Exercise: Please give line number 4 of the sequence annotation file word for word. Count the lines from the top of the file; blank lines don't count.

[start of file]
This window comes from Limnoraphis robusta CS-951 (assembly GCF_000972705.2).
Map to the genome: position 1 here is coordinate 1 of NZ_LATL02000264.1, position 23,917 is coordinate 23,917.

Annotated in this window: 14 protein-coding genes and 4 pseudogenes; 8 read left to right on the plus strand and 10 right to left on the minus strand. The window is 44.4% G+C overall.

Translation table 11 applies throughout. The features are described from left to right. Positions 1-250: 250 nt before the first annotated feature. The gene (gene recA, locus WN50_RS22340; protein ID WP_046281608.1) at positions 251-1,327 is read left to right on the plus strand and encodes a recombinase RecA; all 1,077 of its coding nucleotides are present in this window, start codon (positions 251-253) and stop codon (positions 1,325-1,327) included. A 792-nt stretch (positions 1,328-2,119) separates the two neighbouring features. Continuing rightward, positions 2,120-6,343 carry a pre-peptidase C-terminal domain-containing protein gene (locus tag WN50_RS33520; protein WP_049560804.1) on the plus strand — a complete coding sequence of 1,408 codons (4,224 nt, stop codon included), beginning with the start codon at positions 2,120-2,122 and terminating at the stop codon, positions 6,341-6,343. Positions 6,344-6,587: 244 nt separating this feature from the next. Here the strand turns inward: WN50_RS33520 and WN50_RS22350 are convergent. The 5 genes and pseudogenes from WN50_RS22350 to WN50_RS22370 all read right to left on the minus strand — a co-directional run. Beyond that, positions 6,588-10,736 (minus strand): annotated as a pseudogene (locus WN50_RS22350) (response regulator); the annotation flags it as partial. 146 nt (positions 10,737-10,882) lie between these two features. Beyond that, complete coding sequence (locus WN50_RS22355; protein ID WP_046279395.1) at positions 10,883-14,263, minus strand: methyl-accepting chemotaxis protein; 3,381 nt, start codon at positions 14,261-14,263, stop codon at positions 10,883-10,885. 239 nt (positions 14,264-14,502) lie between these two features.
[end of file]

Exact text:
Translation table 11 applies throughout. The features are described from left to right. Positions 1-250: 250 nt before the first annotated feature. The gene (gene recA, locus WN50_RS22340; protein ID WP_046281608.1) at positions 251-1,327 is read left to right on the plus strand and encodes a recombinase RecA; all 1,077 of its coding nucleotides are present in this window, start codon (positions 251-253) and stop codon (positions 1,325-1,327) included. A 792-nt stretch (positions 1,328-2,119) separates the two neighbouring features. Continuing rightward, positions 2,120-6,343 carry a pre-peptidase C-terminal domain-containing protein gene (locus tag WN50_RS33520; protein WP_049560804.1) on the plus strand — a complete coding sequence of 1,408 codons (4,224 nt, stop codon included), beginning with the start codon at positions 2,120-2,122 and terminating at the stop codon, positions 6,341-6,343. Positions 6,344-6,587: 244 nt separating this feature from the next. Here the strand turns inward: WN50_RS33520 and WN50_RS22350 are convergent. The 5 genes and pseudogenes from WN50_RS22350 to WN50_RS22370 all read right to left on the minus strand — a co-directional run. Beyond that, positions 6,588-10,736 (minus strand): annotated as a pseudogene (locus WN50_RS22350) (response regulator); the annotation flags it as partial. 146 nt (positions 10,737-10,882) lie between these two features. Beyond that, complete coding sequence (locus WN50_RS22355; protein ID WP_046279395.1) at positions 10,883-14,263, minus strand: methyl-accepting chemotaxis protein; 3,381 nt, start codon at positions 14,261-14,263, stop codon at positions 10,883-10,885. 239 nt (positions 14,264-14,502) lie between these two features.